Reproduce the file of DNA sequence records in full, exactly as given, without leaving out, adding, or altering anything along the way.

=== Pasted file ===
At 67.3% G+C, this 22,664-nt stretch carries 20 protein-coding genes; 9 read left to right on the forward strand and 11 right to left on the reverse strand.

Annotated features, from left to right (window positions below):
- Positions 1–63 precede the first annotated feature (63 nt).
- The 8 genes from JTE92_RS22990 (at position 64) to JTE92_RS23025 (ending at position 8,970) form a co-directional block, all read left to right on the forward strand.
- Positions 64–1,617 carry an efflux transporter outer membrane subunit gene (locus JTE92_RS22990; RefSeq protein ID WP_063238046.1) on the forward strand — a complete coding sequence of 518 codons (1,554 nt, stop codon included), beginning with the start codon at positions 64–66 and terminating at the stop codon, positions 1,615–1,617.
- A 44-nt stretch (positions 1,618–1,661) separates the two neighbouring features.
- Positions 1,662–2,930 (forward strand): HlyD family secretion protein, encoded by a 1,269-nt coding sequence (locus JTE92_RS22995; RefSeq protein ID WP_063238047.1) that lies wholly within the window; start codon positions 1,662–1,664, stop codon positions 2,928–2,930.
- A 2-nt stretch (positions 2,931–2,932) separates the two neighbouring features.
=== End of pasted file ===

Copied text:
At 67.3% G+C, this 22,664-nt stretch carries 20 protein-coding genes; 9 read left to right on the forward strand and 11 right to left on the reverse strand.

Annotated features, from left to right (window positions below):
- Positions 1–63 precede the first annotated feature (63 nt).
- The 8 genes from JTE92_RS22990 (at position 64) to JTE92_RS23025 (ending at position 8,970) form a co-directional block, all read left to right on the forward strand.
- Positions 64–1,617 carry an efflux transporter outer membrane subunit gene (locus JTE92_RS22990; RefSeq protein ID WP_063238046.1) on the forward strand — a complete coding sequence of 518 codons (1,554 nt, stop codon included), beginning with the start codon at positions 64–66 and terminating at the stop codon, positions 1,615–1,617.
- A 44-nt stretch (positions 1,618–1,661) separates the two neighbouring features.
- Positions 1,662–2,930 (forward strand): HlyD family secretion protein, encoded by a 1,269-nt coding sequence (locus JTE92_RS22995; RefSeq protein ID WP_063238047.1) that lies wholly within the window; start codon positions 1,662–1,664, stop codon positions 2,928–2,930.
- A 2-nt stretch (positions 2,931–2,932) separates the two neighbouring features.